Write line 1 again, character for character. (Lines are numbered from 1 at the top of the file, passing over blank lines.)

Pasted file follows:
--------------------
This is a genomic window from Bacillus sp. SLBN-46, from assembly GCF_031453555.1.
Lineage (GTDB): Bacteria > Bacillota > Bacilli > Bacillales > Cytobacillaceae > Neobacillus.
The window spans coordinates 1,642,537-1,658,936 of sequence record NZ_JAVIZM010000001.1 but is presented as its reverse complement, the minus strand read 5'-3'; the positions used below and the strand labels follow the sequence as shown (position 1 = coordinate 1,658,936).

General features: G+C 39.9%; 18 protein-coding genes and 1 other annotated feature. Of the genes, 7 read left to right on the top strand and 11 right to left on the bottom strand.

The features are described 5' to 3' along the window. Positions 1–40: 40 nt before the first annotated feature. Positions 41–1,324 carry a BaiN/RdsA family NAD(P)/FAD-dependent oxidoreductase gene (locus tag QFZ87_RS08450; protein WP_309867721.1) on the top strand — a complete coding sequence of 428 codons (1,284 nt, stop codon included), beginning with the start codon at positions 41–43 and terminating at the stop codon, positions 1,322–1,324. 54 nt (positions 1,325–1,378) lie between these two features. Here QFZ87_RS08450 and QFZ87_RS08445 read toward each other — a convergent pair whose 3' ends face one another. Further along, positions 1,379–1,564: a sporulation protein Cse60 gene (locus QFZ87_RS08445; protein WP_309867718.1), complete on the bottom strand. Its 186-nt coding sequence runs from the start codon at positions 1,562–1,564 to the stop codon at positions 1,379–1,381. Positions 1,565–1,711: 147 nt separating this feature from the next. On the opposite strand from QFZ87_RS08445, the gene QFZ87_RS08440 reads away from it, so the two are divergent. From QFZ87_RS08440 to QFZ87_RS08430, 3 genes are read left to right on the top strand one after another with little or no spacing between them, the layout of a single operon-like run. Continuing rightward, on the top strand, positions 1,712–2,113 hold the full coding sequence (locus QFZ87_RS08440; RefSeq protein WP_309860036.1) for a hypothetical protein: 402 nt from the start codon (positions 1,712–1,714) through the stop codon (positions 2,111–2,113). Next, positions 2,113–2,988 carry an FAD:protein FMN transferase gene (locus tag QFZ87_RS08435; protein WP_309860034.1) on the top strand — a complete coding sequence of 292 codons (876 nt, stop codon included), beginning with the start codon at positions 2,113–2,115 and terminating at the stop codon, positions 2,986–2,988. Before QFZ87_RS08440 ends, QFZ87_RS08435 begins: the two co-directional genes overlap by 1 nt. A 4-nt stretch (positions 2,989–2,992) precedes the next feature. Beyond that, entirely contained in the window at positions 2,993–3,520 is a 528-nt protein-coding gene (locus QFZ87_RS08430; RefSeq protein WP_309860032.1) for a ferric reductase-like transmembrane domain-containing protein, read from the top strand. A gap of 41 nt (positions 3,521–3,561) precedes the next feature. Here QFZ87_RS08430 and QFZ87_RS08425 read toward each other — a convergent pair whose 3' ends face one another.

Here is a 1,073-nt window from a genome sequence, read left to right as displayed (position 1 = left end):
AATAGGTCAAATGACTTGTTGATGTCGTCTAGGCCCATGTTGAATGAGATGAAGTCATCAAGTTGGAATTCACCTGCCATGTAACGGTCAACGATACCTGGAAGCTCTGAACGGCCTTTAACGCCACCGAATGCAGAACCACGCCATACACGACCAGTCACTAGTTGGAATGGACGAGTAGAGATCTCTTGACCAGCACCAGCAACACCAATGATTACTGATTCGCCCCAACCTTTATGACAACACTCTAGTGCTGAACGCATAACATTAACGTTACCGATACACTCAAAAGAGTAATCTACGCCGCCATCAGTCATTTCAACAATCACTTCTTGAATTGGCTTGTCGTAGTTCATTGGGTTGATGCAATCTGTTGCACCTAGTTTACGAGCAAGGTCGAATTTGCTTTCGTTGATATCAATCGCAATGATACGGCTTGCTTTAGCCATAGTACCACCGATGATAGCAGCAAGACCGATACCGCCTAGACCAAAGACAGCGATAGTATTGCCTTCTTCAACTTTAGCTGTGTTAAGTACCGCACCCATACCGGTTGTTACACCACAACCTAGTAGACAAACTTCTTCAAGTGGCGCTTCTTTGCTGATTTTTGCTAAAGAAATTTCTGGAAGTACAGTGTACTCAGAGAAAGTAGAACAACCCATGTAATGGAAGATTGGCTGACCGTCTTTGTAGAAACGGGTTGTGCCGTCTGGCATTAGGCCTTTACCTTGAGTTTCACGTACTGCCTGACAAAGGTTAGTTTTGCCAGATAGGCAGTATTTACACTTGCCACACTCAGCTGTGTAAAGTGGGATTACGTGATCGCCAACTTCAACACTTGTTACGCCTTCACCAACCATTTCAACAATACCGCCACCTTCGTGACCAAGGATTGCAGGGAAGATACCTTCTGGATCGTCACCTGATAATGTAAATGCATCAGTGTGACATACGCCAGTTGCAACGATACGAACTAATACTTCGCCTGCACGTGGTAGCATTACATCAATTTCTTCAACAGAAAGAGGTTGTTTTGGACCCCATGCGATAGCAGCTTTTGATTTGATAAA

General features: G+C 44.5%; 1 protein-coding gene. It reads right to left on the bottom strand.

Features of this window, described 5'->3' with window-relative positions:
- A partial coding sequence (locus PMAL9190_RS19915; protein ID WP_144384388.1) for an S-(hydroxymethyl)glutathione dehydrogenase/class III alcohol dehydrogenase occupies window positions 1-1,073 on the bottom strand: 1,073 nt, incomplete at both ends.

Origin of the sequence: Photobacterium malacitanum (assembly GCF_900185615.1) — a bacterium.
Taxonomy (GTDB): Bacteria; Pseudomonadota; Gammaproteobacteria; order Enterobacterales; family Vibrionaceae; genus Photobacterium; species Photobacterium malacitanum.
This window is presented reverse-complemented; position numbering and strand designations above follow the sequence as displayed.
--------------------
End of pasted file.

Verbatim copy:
This is a genomic window from Bacillus sp. SLBN-46, from assembly GCF_031453555.1.